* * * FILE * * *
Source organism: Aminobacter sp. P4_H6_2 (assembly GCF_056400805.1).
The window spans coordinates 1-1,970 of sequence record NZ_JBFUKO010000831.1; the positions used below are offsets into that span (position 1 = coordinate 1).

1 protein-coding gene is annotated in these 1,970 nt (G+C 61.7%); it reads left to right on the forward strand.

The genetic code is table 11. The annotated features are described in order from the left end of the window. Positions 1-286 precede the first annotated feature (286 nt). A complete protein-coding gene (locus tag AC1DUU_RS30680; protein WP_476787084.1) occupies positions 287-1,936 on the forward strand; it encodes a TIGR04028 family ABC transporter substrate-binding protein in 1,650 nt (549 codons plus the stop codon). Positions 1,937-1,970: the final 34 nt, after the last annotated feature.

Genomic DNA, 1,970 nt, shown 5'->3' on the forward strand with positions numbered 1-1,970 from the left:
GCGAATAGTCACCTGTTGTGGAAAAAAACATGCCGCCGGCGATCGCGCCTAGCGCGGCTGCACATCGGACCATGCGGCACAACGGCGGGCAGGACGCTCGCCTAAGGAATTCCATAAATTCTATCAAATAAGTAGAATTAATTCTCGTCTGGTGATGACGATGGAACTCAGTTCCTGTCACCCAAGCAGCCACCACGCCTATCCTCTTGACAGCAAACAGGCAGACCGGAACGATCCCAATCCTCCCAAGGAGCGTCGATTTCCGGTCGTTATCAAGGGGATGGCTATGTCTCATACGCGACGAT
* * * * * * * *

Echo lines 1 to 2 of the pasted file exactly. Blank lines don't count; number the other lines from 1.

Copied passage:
Source organism: Aminobacter sp. P4_H6_2 (assembly GCF_056400805.1).
The window spans coordinates 1-1,970 of sequence record NZ_JBFUKO010000831.1; the positions used below are offsets into that span (position 1 = coordinate 1).